Job growth slows, but workers with disabilities make noteworthy employment gains
- Job gains in March inched up to 103,000, the U.S. Bureau of Labor Statistics (BLS) reported. And for the sixth consecutive month, the unemployment rate remained at 4.1%, accounting for 6.6 million jobless people. The underemployment rate was back to its lowest level since the end of 2006, at 8.0%.
- Researchers at Indeed's Hiring Lab said March's lackluster job growth was likely caused by poor weather conditions and shouldn't be a cause for concern. Although the prime-age employment-population (16 to 64 years) ratio dipped below February's rate to 79.2%, March's rate still was the second highest since 2008.
- Workers with disabilities made significant employment gains, however. According to BLS, the participation rate in the labor force for working-age people with disabilities increased from 28.6% in March 2017 to 31.7% in March 2018. The National Trends in Disability Employment (nTIDE) report, issued by the Kessler Foundation and the University of New Hampshire, Institute on Disability (UNH-IOD), said that the latest jobs numbers marked 24 consecutive months of ongoing employment gains for people with disabilities, outpacing the employment gains of people without disabilities.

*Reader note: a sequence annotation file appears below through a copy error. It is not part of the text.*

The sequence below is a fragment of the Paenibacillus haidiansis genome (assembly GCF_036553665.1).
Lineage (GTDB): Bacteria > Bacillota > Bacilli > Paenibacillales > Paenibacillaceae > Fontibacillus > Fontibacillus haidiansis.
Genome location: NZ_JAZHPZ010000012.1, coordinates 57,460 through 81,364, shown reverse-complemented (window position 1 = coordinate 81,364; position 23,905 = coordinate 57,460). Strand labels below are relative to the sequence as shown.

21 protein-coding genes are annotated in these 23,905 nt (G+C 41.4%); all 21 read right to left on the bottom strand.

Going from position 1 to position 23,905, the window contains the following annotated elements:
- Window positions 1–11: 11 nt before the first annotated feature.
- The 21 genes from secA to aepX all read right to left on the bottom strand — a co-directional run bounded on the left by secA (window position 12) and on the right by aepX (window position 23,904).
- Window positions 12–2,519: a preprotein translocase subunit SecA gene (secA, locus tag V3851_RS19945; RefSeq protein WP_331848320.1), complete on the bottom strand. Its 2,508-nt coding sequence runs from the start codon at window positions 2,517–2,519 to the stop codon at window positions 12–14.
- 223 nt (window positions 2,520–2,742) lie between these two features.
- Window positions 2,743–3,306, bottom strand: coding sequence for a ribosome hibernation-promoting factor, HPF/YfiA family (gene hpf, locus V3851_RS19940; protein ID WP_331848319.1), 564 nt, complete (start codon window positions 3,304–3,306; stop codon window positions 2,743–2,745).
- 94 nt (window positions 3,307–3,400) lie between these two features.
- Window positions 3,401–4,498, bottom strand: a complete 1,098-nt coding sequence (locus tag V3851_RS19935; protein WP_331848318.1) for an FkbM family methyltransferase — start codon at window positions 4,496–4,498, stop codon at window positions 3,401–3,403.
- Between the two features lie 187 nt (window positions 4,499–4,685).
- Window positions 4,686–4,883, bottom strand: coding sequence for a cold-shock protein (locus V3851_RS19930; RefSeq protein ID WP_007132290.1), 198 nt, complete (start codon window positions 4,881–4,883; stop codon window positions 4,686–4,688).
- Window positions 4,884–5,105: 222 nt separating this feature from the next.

One positive outcome of the tight labor market is that recruiters are broadening their pool of applicants to include former employees, women re-entering the workplace after a career hiatus, ex-incarcerates, people with disabilities, contingent workers, older workers and veterans. The job gains of people with disabilities show that employers aren't overlooking this key pool of candidates. According to nTIDE, as hiring increases, it's more important than ever for people with disabilities to prepare for the workplace.
As for the slow growth in jobs, month-to-month calculations might not be enough to create concern. Despite the slow growth, hiring was up in some industries and the labor markets remain tight across the country. Wage growth, also, kicked up somewhat, picking up to 0.3% from 0.1% in February and bringing the year's average increase to 2.7% overall. Experts told Reuters, however, that these small gains could be followed by additional pickup later in the year.
In the aftermath of the tax bill, a number of employers increased wages for their employees. Some retailers and big-name chains have also upped their benefits offerings to their hourly workers (most recently McDonald's) in order to retain talent in an unforgiving market. Paid parental leave and improved employee education services are popular right now.
- US Bureau of Labor Statistics Employment Situation Summary
- Indeed's Hiring Lab March Jobs Report: Keep Calm and This Time, Blame the Weather